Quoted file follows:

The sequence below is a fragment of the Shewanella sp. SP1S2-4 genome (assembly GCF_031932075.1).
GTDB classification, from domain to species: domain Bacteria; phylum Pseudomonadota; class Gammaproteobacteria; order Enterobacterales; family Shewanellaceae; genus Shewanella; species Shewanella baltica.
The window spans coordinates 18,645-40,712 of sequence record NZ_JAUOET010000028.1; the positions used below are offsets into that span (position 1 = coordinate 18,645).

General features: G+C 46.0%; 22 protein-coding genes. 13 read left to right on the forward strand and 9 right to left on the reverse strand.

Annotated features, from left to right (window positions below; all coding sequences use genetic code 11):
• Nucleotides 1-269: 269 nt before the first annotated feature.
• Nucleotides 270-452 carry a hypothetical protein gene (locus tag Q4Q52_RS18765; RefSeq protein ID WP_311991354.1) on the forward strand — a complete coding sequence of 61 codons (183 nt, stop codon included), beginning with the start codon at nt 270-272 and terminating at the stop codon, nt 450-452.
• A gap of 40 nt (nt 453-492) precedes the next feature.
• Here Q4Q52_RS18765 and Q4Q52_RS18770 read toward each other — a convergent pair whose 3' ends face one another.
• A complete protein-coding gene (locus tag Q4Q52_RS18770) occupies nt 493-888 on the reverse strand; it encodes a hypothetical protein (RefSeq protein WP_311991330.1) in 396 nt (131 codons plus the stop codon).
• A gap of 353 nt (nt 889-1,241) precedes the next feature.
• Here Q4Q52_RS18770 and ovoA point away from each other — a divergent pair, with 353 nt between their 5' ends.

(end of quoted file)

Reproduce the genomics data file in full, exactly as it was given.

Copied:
The sequence below is a fragment of the Shewanella sp. SP1S2-4 genome (assembly GCF_031932075.1).
GTDB classification, from domain to species: domain Bacteria; phylum Pseudomonadota; class Gammaproteobacteria; order Enterobacterales; family Shewanellaceae; genus Shewanella; species Shewanella baltica.
The window spans coordinates 18,645-40,712 of sequence record NZ_JAUOET010000028.1; the positions used below are offsets into that span (position 1 = coordinate 18,645).

General features: G+C 46.0%; 22 protein-coding genes. 13 read left to right on the forward strand and 9 right to left on the reverse strand.

Annotated features, from left to right (window positions below; all coding sequences use genetic code 11):
• Nucleotides 1-269: 269 nt before the first annotated feature.
• Nucleotides 270-452 carry a hypothetical protein gene (locus tag Q4Q52_RS18765; RefSeq protein ID WP_311991354.1) on the forward strand — a complete coding sequence of 61 codons (183 nt, stop codon included), beginning with the start codon at nt 270-272 and terminating at the stop codon, nt 450-452.
• A gap of 40 nt (nt 453-492) precedes the next feature.
• Here Q4Q52_RS18765 and Q4Q52_RS18770 read toward each other — a convergent pair whose 3' ends face one another.
• A complete protein-coding gene (locus tag Q4Q52_RS18770) occupies nt 493-888 on the reverse strand; it encodes a hypothetical protein (RefSeq protein WP_311991330.1) in 396 nt (131 codons plus the stop codon).
• A gap of 353 nt (nt 889-1,241) precedes the next feature.
• Here Q4Q52_RS18770 and ovoA point away from each other — a divergent pair, with 353 nt between their 5' ends.